If you happen to have stumbled onto this location, you may have noticed things like that the sharing buttons are removed and there is no way to comment. That’s because I’m doing this writing for *me* not for the wider world, and not to try to get attention or get reinforced by attention.
Well, apparently “every day” managed to skip, oh, four.
Cass’s birthday was 6/26. She would have been 12 today. Which seems pretty amazing, that it was all that long ago.
Yesterday at the camp site while Ky was on her 5 minute potty walk, she stepped in the biggest glop of pitch I’ve ever seen in my life.
90 minutes of panic, swearing, crying, scissoring, picking, washing, washing, and washing followed. I didn’t even stop to take a picture, it was that terrifying and horrific to have her in a pitch boot on her left fore so bad that if there had been a reputable emergency vet at hand I might have taken her in. Not to mention, really difficult for a dog to function with NO legs available on one side. “Pro” tip. Penetrating oil may not be something you really want all over yourself, your RV, and your dog, but it beats some of the possible alternatives in this situation.
Teaching agility is a tricky thing. I have a friend who is very successful in agility but does not teach. This friend is occasionally talked into doing a seminar by a local club. Every time this happens my friend is struck again by how difficult it is to get people to change their agility habits.
It is. It is VERY difficult. People want to learn a “new move” but they don’t want to learn how to perfect their existing handling. Which is human nature. We all understand the learning curve on some fundamental level. We know when we are in the steep part, when we are learning new things every day. We know when we have gotten to the part where we are fighting the same demons over and over. For myself my demon is focus under pressure. Your demon might be timing your cues so that your dog understands what you want and is physically able to comply. Someone else’s demon might be remembering the course.
We face similar struggles in daily life. Nearly every one of us would like a pill that will allow us to be healthy eating whatever and as much as we would enjoy eating in a day. This is how the diet book industry stays afloat. I mean, don’t we really all *know* that it’s calories in should be equal to or less than calories burned? It would be fantastic if there was a shortcut, but there is not.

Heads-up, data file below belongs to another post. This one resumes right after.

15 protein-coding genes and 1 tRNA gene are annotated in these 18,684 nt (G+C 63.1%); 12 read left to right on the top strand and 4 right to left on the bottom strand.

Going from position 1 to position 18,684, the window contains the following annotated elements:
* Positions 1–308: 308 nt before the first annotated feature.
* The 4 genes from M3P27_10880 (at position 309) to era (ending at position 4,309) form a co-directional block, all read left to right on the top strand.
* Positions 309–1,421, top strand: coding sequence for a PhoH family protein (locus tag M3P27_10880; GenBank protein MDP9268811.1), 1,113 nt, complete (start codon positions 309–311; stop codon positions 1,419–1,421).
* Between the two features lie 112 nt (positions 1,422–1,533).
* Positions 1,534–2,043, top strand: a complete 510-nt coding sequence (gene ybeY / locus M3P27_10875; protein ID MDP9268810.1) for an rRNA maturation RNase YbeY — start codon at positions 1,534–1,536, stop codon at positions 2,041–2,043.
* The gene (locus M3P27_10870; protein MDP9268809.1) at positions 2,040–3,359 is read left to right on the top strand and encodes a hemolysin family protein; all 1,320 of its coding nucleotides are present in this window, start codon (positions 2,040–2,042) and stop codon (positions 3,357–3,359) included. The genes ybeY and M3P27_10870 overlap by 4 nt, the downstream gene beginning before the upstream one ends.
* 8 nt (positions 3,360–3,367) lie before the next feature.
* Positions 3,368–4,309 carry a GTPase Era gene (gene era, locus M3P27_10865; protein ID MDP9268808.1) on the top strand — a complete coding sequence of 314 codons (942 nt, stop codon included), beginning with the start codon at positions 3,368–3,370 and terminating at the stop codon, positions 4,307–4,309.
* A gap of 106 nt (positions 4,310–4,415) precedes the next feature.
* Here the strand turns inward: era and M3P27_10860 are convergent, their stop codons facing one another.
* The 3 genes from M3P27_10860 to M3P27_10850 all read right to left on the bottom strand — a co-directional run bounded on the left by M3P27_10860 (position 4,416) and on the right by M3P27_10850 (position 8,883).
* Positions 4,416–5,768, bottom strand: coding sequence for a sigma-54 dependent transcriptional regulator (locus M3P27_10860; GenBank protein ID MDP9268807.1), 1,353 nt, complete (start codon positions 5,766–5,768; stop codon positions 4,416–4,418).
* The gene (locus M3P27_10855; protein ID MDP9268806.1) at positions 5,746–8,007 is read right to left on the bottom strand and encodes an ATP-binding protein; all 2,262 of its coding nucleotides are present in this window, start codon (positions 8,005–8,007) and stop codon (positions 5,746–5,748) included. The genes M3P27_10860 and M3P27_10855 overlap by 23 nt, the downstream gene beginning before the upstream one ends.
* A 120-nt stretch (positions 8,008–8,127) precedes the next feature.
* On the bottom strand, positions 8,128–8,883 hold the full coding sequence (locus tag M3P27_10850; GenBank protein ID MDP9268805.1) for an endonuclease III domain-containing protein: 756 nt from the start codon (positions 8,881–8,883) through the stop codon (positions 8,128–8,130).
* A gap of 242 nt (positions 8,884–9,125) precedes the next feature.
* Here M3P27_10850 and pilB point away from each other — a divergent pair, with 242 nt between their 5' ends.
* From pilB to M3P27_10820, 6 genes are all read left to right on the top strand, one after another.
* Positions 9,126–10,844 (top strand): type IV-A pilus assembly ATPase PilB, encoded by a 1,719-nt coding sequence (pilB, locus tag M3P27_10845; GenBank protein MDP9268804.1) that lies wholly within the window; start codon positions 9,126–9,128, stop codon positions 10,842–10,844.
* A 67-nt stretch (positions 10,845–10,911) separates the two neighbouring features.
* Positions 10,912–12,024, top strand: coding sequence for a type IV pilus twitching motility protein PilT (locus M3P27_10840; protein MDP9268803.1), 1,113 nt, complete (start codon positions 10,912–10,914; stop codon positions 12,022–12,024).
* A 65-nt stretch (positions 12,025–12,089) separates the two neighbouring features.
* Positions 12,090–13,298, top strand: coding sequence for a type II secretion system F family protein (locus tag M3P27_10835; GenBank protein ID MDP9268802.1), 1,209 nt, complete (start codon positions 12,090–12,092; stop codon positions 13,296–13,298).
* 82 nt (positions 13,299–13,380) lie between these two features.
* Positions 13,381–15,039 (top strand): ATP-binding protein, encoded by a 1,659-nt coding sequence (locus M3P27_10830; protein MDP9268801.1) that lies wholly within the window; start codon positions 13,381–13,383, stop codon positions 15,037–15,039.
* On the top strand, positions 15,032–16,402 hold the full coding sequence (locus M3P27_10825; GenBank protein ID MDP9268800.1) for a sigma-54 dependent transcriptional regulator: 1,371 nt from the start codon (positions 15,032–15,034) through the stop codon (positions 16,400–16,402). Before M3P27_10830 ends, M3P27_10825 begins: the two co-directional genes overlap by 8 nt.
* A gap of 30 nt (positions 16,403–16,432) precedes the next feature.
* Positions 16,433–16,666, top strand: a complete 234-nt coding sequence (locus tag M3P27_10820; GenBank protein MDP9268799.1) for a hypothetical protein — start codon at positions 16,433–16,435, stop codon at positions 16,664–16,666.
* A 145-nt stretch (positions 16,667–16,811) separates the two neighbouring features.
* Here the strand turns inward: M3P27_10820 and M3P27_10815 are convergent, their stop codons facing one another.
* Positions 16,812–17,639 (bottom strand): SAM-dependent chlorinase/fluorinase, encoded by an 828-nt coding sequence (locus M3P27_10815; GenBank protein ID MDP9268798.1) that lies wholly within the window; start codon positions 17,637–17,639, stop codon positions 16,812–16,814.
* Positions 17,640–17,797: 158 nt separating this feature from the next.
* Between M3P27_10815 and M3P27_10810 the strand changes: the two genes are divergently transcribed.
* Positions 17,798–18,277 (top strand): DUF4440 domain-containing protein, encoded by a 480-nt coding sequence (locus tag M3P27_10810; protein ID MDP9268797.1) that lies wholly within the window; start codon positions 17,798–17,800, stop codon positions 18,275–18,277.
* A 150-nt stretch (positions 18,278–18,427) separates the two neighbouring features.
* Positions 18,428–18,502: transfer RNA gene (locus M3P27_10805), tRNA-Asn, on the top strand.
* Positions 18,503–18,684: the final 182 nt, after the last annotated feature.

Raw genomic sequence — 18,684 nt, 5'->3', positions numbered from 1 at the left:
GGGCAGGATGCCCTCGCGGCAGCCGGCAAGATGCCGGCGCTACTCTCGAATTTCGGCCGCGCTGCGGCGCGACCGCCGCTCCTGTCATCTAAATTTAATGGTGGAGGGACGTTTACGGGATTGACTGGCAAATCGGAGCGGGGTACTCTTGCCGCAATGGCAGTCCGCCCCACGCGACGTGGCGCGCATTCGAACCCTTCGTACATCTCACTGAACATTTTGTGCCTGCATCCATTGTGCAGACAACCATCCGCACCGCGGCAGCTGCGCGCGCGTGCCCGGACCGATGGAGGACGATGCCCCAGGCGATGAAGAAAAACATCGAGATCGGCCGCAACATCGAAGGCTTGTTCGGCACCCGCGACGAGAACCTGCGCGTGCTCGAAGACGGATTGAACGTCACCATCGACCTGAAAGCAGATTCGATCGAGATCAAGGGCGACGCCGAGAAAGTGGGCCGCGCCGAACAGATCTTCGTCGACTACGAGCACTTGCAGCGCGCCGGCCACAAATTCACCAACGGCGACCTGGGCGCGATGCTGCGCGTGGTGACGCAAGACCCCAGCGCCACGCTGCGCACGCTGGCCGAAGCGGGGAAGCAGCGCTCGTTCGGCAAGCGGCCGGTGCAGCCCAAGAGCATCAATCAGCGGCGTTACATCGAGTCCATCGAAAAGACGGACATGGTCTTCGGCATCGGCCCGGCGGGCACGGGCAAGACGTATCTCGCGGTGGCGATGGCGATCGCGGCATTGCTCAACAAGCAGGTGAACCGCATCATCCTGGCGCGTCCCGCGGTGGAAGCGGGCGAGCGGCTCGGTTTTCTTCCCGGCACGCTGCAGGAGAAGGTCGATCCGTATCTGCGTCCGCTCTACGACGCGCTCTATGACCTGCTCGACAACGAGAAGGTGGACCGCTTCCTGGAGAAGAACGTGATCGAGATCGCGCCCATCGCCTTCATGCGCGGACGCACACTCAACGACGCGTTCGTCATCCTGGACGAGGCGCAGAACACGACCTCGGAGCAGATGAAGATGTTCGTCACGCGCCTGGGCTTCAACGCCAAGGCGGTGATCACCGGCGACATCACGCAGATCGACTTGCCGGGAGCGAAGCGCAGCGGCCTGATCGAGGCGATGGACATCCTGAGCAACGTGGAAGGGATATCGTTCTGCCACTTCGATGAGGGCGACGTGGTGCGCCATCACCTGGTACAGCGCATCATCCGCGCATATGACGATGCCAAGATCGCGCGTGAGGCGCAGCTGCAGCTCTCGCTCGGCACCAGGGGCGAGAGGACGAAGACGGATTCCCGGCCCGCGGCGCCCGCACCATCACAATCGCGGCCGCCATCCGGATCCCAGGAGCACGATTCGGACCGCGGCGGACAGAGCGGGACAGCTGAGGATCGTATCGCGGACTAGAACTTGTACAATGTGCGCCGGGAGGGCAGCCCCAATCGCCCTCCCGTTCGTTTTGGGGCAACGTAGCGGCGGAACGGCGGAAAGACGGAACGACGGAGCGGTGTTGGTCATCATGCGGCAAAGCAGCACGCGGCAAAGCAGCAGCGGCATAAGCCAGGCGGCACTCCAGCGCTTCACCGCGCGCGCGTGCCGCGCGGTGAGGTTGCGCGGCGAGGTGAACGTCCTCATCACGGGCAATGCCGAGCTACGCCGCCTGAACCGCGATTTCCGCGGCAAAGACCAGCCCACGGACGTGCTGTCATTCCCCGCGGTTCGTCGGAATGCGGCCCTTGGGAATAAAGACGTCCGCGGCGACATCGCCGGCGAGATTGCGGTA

Agility is not so different. There is no magic pill. There is no magic formula or system. There is what people can do with their bodies and voices to show a dog around a course, and there is what dogs can learn to understand. Then there’s the timing of presenting that information. When it goes well it *is* magic, but there is no magic way to get to mastery. Anyone who tells you that there is, be suspicious. If they want a lot of money for the magic pill of agility mastery, walk away.
Today I am thinking about daring greatly. If you take great leaps of faith and try new things and give it your all, you are not always rewarded. In fact, sometimes life punishes you pretty hard for having dared greatly. Some of us will persevere and go on to dare greatly again. Others will make a point not to make such a big mistake again and reel things in.
What about our dogs?
I want my dogs to have the confidence to dare greatly. I want them to know the difference between a correct and incorrect response, but I don’t want them to fear an incorrect response so much that they will not dare greatly. I want my dogs to be running fast and joyful and willing to risk a mistake.